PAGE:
Richard Zevitz, a professor of criminology and the former division director for the Sheriff’s Department in San Francisco, argued that the delegation of police powers to qualified DPS officers would improve security and safety on campus in a letter to the Tribune published March 26.
“Under such a delegation, qualified members of Marquette’s DPS would receive certification by the State of Wisconsin authorizing them to detain suspects and make arrests based on probable cause, to conduct searches and seizures within the strict limits of the law and to undertake those activities presently and typically performed by campus police departments across Wisconsin,” Zevitz wrote.
Numerous private universities located in urban environments have commissioned officers in their public safety departments, including Loyola University Chicago, Saint Louis University and Northwestern University. However, some, including DePaul University, still rely on an uncommissioned public safety force.
Currently, DPS officers, though some are licensed to carry firearms, in effect only have the power of a citizen’s arrest.
Zevitz elaborated on his position Tuesday.
“(Let’s say) somebody pulls a lick (robs someone), you are on Michigan at 2:00 at night and you are going to your off-campus housing,” Zevitz said. “I sneak behind you and put a shank in your back. What are you going to do? Who are you going to call? Public Safety. If you call the Milwaukee Police, you might as well call Jimmy John’s. You call Public Safety, they are there, and their response time is excellent. They are better trained, better educated and better supervised.”
He also pointed out that the proximity of the DPS offices would make it more convenient for students to call and for DPS to respond.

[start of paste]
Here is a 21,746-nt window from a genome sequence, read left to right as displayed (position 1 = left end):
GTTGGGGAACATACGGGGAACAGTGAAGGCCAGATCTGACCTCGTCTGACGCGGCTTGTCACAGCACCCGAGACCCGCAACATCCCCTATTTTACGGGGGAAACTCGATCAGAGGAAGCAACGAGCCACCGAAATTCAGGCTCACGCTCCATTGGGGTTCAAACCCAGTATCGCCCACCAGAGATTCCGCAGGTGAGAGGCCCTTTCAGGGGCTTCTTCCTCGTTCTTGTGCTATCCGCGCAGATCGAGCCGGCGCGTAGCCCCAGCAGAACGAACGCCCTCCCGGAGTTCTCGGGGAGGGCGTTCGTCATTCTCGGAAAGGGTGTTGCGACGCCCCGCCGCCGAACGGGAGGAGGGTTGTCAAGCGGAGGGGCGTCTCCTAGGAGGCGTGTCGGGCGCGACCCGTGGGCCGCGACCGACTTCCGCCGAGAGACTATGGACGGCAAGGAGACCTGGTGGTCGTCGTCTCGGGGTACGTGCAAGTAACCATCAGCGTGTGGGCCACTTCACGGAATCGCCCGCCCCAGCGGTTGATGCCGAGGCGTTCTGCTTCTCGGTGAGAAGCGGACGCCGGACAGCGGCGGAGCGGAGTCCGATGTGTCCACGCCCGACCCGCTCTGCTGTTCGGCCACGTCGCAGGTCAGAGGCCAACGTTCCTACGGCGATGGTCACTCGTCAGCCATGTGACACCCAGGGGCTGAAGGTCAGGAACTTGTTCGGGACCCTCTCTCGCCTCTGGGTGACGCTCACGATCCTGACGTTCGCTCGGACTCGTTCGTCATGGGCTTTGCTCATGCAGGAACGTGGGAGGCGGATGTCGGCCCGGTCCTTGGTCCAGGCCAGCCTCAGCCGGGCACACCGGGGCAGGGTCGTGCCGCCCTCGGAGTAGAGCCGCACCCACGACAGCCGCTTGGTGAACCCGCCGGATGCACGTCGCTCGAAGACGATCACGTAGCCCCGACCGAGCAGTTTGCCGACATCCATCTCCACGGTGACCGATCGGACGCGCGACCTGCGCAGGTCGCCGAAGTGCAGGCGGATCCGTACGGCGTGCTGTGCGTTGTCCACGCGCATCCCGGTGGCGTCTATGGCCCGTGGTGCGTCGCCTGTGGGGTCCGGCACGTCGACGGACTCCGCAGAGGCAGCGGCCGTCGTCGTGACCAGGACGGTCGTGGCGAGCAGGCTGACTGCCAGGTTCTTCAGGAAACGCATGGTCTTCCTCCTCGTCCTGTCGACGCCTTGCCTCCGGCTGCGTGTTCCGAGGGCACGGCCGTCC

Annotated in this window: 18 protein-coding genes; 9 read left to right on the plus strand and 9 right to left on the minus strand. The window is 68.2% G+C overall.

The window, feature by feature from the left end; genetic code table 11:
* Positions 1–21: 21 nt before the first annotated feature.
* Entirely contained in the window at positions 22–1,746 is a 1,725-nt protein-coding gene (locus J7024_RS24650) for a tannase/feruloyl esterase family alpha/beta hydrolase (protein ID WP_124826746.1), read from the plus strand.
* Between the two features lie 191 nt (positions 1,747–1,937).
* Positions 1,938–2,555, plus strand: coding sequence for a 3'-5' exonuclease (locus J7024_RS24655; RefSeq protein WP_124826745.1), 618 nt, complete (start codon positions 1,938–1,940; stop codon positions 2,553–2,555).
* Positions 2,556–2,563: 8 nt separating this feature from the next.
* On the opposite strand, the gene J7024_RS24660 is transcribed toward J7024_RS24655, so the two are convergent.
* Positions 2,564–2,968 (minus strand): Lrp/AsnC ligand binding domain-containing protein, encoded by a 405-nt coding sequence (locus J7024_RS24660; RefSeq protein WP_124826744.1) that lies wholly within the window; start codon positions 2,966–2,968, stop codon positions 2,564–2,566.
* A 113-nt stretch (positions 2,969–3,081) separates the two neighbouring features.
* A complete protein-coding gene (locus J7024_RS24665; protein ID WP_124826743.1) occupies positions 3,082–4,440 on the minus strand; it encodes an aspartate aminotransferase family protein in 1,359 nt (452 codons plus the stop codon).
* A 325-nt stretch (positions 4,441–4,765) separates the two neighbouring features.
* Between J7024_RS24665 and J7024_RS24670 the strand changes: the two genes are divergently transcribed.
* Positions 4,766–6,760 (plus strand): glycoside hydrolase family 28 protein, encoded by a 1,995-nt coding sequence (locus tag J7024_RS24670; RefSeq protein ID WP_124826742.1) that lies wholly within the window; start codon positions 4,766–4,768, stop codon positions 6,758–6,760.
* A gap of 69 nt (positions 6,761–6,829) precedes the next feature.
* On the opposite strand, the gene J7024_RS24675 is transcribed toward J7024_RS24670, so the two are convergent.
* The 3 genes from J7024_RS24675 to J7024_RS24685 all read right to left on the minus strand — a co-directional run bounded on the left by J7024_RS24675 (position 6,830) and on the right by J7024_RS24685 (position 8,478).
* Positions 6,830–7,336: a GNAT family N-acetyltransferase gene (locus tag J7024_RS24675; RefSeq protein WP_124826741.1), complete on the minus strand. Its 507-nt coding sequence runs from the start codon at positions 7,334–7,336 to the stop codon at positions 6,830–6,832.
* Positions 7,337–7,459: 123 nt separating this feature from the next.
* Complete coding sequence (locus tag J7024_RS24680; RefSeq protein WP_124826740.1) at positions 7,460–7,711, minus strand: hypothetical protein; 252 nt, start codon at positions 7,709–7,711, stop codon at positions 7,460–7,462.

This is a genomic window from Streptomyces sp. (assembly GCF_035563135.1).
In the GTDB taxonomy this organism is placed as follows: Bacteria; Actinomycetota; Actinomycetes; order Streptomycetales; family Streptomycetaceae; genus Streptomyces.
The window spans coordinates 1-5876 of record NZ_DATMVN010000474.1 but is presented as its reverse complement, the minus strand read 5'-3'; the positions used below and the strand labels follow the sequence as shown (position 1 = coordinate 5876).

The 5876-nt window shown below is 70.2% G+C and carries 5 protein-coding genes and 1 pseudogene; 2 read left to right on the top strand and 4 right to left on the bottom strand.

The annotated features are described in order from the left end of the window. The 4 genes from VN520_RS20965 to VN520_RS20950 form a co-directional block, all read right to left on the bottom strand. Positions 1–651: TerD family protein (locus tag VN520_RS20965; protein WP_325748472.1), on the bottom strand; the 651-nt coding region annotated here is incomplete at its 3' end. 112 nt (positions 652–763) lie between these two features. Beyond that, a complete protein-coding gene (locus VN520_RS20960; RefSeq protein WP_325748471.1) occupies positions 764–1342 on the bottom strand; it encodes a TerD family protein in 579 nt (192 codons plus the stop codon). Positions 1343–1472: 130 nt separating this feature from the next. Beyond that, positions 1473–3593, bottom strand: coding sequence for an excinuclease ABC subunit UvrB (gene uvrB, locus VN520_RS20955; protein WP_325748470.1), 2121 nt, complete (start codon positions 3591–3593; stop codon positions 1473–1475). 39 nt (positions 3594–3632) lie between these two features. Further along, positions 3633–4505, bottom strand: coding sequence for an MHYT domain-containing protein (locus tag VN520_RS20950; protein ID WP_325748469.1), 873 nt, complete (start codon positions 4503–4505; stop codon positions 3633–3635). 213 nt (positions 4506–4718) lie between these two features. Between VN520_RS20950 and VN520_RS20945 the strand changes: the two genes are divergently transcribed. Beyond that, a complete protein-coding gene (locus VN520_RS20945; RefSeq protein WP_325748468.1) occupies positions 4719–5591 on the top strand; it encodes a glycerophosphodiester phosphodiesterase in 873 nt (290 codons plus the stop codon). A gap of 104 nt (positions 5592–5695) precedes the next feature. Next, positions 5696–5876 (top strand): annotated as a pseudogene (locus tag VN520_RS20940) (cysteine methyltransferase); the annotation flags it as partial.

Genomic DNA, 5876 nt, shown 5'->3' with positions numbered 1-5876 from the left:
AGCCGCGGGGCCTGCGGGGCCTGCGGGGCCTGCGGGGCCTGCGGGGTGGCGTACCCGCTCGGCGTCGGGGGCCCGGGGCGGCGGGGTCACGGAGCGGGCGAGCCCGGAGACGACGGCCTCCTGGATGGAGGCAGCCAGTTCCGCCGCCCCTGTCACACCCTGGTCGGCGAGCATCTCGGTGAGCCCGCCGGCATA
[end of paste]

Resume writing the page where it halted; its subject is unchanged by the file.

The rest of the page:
Zevitz said he is pushing for DPS to be granted arrest powers so that the officers do not have to wait until the Milwaukee Police Department comes to the scene of a crime to deal with the suspect.
Although Captain Shaw did not comment on the idea of commissioning, he did acknowledge the department’s appreciation for Zevitz’s conviction that DPS is a reputable group.
“We certainly appreciate that Dr. Zevitz thinks we’re a highly professional organization, and his Viewpoint in the Trib is his own opinion, but at this time there’s nothing I can comment on in regard to his feelings about DPS and the issue of commissioning,” Shaw said.
Zevitz also made the argument that if DPS officers are armed, they should be given the right to arrest.
“They wear guns,” Zevitz said. “Think about it. If our guys and gals get there, shouldn’t they have arrest powers? If they are armed, why shouldn’t they have arrest powers? I rest my case.”
If commissioned DPS officers would have increased powers in certain capacities, Zevitz said they would be limited in others. For example, he said, Fourth Amendment protections would exist for students when it comes to dorm room searches, meaning that officers would need to have probable cause to perform a search.
“Our guys and gals will have more discretion because there is something called the Fourth Amendment where you have to have probable cause,” Zevitz said. “Right now they can search your dorm room (without probable cause).”